Protests Continue in Wake of Iraq Bombing

Protests and an increase of deadly attacks have plagued Iraq since the bombing of a Shiite shrine in Samarra earlier this week.

Copyright © 2006 NPR. For personal, noncommercial use only. See Terms of Use. For other uses, prior permission required.


And when you listen to that interview, you get a sense of just how far apart Iraq's different sectarian and political groups are. Senior Iraqi official say that leading Shiite clerics, including the revered Grand Ayatollah Ali al- Sistani are trying to reign in militants. But while Shiite leaders have called publicly for calm, some of their militia forces have been on the street since the violent erupted on Wednesday.

Shiite militiamen have been attacking Sunni targets, and they've been setting up their own checkpoints in defiance of the government. And today a spokesman for the radical Shiite cleric Muqtada al-Sadar said his followers plan to march to mosques in his Baghdad stronghold despite the curfew. And we've been hearing from our reporter in Baghdad, Jamie Tarabay, that in fact those militias are also preventing Sunnis from worshipping at some of those Mosques in areas that the Shiites control.

The spokesman for Sadar said that they planned to worship at the weekly midday prayers. As usual, the Shiites will be doing that, not the Sunnis in those areas.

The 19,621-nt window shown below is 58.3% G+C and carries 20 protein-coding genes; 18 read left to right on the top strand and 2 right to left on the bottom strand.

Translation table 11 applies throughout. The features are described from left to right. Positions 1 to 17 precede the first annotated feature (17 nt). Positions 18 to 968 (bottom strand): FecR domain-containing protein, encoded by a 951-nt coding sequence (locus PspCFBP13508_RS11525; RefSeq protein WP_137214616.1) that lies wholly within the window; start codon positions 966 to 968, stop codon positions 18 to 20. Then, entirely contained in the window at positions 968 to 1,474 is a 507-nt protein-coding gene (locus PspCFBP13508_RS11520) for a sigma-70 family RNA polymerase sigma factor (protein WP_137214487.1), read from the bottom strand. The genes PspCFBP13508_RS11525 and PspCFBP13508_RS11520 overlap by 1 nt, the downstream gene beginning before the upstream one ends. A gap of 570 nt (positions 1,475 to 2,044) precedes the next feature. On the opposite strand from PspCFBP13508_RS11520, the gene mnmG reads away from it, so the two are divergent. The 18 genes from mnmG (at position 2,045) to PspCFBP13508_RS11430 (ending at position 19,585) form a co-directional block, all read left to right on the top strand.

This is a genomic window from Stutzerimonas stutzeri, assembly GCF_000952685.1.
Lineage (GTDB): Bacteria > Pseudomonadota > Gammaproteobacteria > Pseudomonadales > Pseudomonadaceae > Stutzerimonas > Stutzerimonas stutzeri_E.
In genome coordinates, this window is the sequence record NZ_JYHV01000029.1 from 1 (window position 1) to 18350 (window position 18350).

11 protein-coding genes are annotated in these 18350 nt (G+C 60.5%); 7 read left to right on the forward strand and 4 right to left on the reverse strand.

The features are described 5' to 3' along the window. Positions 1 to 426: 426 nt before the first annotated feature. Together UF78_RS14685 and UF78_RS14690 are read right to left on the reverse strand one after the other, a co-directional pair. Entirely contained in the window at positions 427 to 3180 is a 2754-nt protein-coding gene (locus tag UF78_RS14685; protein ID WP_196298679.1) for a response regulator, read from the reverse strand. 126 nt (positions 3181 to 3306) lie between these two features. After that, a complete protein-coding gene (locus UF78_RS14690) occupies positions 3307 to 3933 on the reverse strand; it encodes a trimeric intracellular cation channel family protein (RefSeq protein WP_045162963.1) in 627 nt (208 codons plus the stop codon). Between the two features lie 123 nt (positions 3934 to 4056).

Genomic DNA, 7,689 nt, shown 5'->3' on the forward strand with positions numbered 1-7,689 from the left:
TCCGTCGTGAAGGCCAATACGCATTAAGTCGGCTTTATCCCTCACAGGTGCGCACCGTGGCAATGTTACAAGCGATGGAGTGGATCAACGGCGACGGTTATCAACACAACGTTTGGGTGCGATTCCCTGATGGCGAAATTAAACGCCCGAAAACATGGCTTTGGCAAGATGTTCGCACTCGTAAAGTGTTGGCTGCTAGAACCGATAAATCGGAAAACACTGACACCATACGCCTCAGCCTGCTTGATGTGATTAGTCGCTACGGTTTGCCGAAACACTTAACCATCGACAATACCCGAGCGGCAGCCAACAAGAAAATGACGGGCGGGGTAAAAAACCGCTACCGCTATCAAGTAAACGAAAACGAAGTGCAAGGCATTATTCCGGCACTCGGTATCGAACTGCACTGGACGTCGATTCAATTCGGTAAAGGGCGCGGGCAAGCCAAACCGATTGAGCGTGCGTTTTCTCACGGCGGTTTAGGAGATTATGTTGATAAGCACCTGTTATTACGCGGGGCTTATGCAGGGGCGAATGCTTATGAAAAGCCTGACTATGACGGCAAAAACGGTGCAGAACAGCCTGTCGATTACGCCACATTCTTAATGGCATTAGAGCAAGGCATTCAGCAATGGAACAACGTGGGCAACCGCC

Copyright © 2006 NPR. All rights reserved. No quotes from the materials contained herein may be used in any media without attribution to NPR. This transcript is provided for personal, noncommercial use only, pursuant to our Terms of Use. Any other use requires NPR's prior permission. Visit our permissions page for further information.

NPR transcripts are created on a rush deadline by a contractor for NPR, and accuracy and availability may vary. This text may not be in its final form and may be updated or revised in the future. Please be aware that the authoritative record of NPR's programming is the audio.



Please keep your community civil. All comments must follow the Community rules and terms of use, and will be moderated prior to posting. NPR reserves the right to use the comments we receive, in whole or in part, and to use the commenter's name and location, in any medium. See also the Terms of Use, Privacy Policy and Community FAQ.